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Time allocation furore at BBI appeal

By Betty Njeru | Jan 18th 2022 | 3 min read

Justice Njoki Ndung'u during the commencement of the BBI appeal case. [Collins Kweyu, Standard]

The  Building Bridges Initiative (BBI) appeal hearing at the Supreme Court hearing started with passionate arguments on time allocation to various parties.

The supreme court had last week issued guidelines granting the appellants and main respondents 45 minutes and others 15 minutes to make their submissions.

But today both appellants and respondents, each represented by their lawyers, argued that the time allocated by the court was barely enough to submit their arguments.

Former Attorney General Githu Muigai, appearing for the Independent Electoral and Boundaries Commission (IEBC), pleaded for more time to ensure the parties entitled to address the Supreme Court judges do so.

“Forty-five minutes may not be sufficient to argue a matter that has very broad implications which is the quorum and functions of the IEBC,” the former AG said.

Lawyer John Khaminwa argued that the BBI appeal is a unique case of both national and international dimensions. He urged the court to retire and reconsider its position on time.

“For us to say that so and so will take 15 minutes and another 45 minutes is being very mundane. We should be able to see this case from a much broader perspective,” Dr Khaminwa argued.

Counsel for the Senate and Speaker of the Senate, Lawyer Elisha Ongoya said that the court erred in its time guidelines.  

He asked for the same time as the main respondents, considering Senate and the Speaker were the only ones to submit the question of limitation of boundaries.

“We submit that we have critical points to argue before this court. We are not here for fun,” Ongoya said.

Lawyer Martha Karua asked the court to treat all respondents equally and not lock out other interested parties.

“Do not to reduce us to spectators. We respectfully ask the court not to lock us out,” she pleaded.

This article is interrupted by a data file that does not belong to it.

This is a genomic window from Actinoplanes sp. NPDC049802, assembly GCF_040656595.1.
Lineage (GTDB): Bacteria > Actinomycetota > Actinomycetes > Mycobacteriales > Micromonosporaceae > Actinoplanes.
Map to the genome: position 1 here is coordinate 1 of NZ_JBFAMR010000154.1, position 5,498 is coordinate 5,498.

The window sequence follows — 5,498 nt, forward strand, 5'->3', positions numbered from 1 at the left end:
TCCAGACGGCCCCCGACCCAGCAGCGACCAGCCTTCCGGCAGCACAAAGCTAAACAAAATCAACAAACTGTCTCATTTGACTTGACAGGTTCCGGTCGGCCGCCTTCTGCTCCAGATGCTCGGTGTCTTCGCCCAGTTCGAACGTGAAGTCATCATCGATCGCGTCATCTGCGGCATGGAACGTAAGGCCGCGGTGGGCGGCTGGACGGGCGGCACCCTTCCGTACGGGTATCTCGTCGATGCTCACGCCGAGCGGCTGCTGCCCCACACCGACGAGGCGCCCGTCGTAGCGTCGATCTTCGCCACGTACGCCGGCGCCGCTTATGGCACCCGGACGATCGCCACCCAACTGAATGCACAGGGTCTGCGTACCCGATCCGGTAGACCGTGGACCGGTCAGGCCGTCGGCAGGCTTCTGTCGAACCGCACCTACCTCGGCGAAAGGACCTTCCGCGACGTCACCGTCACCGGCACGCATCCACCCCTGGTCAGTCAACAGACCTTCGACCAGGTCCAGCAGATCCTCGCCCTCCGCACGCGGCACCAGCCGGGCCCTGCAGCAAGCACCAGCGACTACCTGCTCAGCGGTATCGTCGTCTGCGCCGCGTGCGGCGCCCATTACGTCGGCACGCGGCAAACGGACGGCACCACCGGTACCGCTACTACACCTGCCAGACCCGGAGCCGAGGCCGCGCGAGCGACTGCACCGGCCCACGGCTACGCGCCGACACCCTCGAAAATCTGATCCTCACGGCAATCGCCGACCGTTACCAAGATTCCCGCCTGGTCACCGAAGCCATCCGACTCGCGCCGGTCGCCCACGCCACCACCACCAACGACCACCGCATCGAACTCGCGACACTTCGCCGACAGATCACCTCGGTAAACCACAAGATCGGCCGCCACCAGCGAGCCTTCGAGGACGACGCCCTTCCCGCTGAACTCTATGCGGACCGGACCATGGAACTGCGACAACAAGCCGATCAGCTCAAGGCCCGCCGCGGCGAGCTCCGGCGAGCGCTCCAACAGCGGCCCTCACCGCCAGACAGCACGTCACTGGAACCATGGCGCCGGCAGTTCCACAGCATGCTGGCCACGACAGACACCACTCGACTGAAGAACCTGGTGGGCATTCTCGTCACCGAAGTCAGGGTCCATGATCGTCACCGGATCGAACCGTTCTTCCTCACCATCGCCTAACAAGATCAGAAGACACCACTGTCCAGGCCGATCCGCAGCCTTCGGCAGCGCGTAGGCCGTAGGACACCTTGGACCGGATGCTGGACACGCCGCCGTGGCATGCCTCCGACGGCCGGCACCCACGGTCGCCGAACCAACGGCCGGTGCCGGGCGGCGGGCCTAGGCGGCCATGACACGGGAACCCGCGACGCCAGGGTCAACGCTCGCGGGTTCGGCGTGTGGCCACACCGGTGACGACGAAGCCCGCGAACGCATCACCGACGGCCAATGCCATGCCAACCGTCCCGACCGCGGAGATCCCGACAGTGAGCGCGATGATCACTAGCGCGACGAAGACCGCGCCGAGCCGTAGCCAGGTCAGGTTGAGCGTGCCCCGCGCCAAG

It is the first of the three-day hearing at the Supreme Court.

The Attorney General, President Uhuru Kenyatta, ODM leader Raila Odinga and the IEBC want the Court of Appeal to overturn the nullification of the BBI by the High Court.

The seven judges; Chief Justice Martha Koome, her deputy Philomena Mwilu, Justices Mohamed Ibrahim, Smokin Wanjala, Njoki Ndung’u, Isaac Lenaola, and William Ouko, had in the first sitting over the dispute in December and spelt out seven key issues for determination.

They are: whether the President can initiate changes to the Constitution by popular initiative and whether the BBI proposal to create 70 new constituencies was unconstitutional and whether civil proceedings can be instituted against a sitting president.

They will also determine the place of public participation in amending the Constitution, the minimum quorum required for the Independent Electoral and Boundaries Commission (IEBC) to conduct its business, and whether each proposed constitutional change should be a separate referendum question.

Finally, they will determine whether the basic structure doctrine is applicable in Kenya and if it limits the power to amend the Constitution.

Download the BBI Judgement by all seven Judges - Civil Appeal No. E291 of 2021
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